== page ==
Amaryllis (ship)

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  • Cromwell Park, 1945
  • Harmac Vancouver, 1946
  • Amaryllis, 1948 on
Port of registry: Canada, 1945-1948; Panama, 1948 on
Builder: Burrard Dry Dock, Vancouver, British Columbia, Canada
Launched: 1945
General characteristics
Tonnage: 7,147 GRT
Length: 441.6 ft (134.60 m)
Beam: 57.2 ft (17.43 m)
Propulsion: steam
Speed: 11 kn (20 km/h; 13 mph)

Amaryllis was a cargo ship built in 1945 at Burrard Dry Dock in Vancouver, British Columbia, Canada. She was 441.6 feet (134.6 m) long and measured 7,147 gross register tons. Originally named Cromwell Park, she was built for the government of Canada to be used in World War II. In 1946 she was sold to Canadian Transportation Co. Ltd. which renamed her the Harmac Vancouver. In 1948, she was sold to Greek shipowner Kydoniefs, renamed the Amaryllis and registered in Panama.[1][2] In 1965, she ran aground during Hurricane Betsy off the coast of Florida and was later sunk offshore as an artificial reef at 26°47′17″N 80°00′58″W / 26.78806°N 80.01611°W / 26.78806; -80.01611Coordinates: 26°47′17″N 80°00′58″W / 26.78806°N 80.01611°W / 26.78806; -80.01611.[3]


As Hurricane Betsy approached the east coast of Florida on September 7, 1965, Amaryllis, bound from Manchester, England to Baton Rouge, Louisiana with a Greek crew of 30, sought refuge in the Port of Palm Beach in Riviera Beach, Florida. As she approached the Palm Beach Inlet from the Atlantic Ocean into the port, she suffered steering problems in addition to the high winds and seas, which resulted in her being forced into the shallow waters laced with coral reefs north of the inlet. Sometime during the night of September 7–8, she ran aground on the Singer Island beach in front of the Rutledge Motel, later known as the Rutledge Inn, in Riviera Beach. During the next day the winds and seas increased as Hurricane Betsy made her landfall to the south in Key Largo; this pounding wedged the ship farther onto the beach.[4]

The ship almost immediately became an attraction for sightseers and locals, who came to view her and listen to her Greek crew strum their musical instruments. She soon became a magnet for surfers. None of the Greek crewmen spoke English; a local interpreter was required for the Coast Guard to communicate with the sightseers. All of the crew except for two who jumped ship,and were later picked up in Memphis, remained on the ship until November when her owners made arrangements for them to leave the country.[4]

After several unsuccessful salvage attempts by the original owners and a Miami man who bought her from them, the ship was abandoned and became a menace to those people daring enough to board and wander through her, as well as a concern for the motel owner whose guests were annoyed by the sightseers and kept awake at night by clanging noises from the ship. Oil seepage fouled the water and beach and one fire broke out on the ship. Local residents and officials became concerned about the danger of further damage to the coral reef by the ship as well as the discharge of large quantities of bunker oil from the ship if she broke up.[4]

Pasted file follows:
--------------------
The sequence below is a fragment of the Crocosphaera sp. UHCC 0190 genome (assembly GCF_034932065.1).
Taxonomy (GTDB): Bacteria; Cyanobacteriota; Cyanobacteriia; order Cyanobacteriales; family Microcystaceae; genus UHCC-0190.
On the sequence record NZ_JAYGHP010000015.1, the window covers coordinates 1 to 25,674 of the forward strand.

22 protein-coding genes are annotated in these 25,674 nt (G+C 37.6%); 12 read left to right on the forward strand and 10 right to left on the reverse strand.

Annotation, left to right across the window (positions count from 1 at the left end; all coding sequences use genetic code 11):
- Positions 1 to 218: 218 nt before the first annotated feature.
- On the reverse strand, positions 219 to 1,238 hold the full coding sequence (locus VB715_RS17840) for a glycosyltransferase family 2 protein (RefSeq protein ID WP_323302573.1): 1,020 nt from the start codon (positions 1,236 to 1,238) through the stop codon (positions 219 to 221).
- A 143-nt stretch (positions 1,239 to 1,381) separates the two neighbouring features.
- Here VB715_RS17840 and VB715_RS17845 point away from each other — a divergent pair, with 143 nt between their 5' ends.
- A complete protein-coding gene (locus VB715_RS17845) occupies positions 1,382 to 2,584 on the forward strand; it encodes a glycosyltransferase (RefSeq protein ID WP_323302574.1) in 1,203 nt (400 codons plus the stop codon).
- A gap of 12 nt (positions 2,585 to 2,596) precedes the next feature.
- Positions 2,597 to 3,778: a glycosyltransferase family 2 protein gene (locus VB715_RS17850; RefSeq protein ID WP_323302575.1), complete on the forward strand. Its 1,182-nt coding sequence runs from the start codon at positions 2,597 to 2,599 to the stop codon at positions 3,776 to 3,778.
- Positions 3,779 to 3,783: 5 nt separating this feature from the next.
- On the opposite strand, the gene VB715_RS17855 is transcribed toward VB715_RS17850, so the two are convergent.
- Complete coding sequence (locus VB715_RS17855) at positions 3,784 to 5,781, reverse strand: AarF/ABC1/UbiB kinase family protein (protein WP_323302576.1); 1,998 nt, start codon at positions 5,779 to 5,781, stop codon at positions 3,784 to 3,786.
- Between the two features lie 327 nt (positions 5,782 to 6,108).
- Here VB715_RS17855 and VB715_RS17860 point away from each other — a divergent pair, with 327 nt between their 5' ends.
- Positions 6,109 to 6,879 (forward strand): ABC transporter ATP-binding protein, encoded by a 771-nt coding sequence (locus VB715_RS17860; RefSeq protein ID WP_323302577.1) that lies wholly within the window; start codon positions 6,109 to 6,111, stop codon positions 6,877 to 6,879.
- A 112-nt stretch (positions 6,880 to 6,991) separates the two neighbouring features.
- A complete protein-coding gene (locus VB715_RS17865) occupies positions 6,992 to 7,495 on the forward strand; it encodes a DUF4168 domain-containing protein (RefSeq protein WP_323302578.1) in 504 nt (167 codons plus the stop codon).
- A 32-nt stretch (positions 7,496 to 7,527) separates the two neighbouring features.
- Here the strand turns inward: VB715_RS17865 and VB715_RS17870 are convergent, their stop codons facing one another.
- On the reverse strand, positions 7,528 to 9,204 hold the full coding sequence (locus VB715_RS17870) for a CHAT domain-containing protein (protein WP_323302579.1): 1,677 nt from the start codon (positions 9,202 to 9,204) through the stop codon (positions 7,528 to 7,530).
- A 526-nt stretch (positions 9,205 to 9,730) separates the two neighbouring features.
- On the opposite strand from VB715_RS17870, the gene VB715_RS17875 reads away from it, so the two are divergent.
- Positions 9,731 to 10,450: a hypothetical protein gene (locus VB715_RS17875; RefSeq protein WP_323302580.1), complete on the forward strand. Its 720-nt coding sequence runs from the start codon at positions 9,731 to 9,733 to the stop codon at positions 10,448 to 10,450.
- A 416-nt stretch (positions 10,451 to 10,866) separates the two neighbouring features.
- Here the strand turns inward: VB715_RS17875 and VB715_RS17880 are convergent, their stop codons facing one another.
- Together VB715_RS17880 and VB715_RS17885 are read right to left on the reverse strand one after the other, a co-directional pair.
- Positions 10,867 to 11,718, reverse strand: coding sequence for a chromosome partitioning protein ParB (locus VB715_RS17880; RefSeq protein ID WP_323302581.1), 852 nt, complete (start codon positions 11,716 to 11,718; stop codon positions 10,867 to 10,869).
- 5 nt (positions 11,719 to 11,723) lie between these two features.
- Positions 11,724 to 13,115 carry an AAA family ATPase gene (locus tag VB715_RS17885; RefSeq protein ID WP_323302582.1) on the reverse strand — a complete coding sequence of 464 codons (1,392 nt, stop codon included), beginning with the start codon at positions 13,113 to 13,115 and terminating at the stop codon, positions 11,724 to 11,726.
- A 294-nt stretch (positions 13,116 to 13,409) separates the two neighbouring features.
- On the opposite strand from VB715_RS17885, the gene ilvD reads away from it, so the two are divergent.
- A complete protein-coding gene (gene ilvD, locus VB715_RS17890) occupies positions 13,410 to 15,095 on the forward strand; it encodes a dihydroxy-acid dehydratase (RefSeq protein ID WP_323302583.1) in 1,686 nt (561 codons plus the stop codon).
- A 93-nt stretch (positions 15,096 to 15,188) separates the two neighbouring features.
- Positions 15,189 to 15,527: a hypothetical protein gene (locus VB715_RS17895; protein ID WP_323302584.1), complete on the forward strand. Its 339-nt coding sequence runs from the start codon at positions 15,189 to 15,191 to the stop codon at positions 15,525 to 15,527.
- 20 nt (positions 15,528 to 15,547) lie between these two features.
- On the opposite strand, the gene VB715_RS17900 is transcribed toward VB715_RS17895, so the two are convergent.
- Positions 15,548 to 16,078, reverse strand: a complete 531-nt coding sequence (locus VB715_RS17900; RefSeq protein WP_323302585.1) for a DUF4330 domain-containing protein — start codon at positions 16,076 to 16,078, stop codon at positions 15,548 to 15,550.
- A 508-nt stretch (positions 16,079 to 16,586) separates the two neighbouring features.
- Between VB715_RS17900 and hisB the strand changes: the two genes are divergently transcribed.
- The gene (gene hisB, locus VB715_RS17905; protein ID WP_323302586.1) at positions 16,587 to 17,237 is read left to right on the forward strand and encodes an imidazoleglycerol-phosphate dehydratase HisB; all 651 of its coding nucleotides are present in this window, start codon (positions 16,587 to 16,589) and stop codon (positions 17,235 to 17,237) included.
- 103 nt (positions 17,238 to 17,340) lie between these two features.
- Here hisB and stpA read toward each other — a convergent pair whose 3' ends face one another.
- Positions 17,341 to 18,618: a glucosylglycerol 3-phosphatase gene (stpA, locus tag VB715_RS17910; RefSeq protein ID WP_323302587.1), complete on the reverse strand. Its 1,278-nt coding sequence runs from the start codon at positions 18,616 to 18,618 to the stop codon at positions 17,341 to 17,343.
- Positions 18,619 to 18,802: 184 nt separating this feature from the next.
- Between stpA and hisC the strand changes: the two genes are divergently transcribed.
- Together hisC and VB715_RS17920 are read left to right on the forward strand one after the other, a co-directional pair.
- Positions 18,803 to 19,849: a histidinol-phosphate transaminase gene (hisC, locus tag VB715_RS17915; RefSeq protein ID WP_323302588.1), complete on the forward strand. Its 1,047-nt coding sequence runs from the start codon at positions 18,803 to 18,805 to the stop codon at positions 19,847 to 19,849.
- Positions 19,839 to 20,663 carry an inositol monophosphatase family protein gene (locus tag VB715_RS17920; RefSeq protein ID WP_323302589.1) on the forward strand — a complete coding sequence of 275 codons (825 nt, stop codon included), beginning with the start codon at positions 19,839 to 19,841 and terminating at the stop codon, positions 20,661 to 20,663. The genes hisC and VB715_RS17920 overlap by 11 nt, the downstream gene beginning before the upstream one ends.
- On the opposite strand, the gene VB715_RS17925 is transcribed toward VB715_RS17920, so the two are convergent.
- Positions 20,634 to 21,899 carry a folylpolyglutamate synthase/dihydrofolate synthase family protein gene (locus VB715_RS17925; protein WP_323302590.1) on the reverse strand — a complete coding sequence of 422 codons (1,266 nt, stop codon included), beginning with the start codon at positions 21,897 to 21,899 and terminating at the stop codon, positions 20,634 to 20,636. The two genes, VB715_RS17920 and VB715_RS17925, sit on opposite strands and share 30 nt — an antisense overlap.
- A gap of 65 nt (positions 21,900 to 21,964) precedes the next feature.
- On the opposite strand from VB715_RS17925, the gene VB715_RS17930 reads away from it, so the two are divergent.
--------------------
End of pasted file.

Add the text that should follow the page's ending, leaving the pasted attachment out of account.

The Army Corps of Engineers became involved in dismantling the ship and removing the oil. On August 22, 1968, her remains were "towed three-fourths of a mile out to sea and sunk in 85 feet (26 m) of water" to create an artificial reef. Cleanup of the beach and removal of debris from the ship took over a year.[2][5][6][7]


As of 2012 only the ship's hull and lower deck remain at the artificial reef site. Amaryllis is part of a string of four wrecks, another of which is the Mizpah, and two rock piles north of the Palm Beach Inlet known today as The Corridors, all of which are classified as "advanced dive sites." Local knowledge is required.[1][3]

In the media[edit]

Amaryllis was used as a backdrop in the 1967–1968 daytime game show Treasure Isle hosted by John Bartholomew Tucker. The show was actually shot a mile or so south of the ship at John D. MacArthur's Colonnades Beach Hotel in Palm Beach Shores.[5]


  1. ^ a b Florida East Coast Shipwrecks: Amaryllis
  2. ^ a b Florida scuba diving: Amaryllis
  3. ^ a b "West Palm Beach Dive Sites". Retrieved 27 February 2014. 
  4. ^ a b c John Van Gieson (31 July 1966). "Poor Amaryllis is stuck on Florida". St. Petersburg Times. Retrieved 1 Aug 2012. 
  5. ^ a b Kleinberg, Eliot, Historic Palm Beach, July 23, 2003
  6. ^ Singer Island Civic Association: The S.I.A.A. Story
  7. ^ Jack Hillhouse (5 July 1969). "Junk From The Amaryllis Still Litters Isle Beach". The Palm Beach Post. Retrieved 1 August 2012. 

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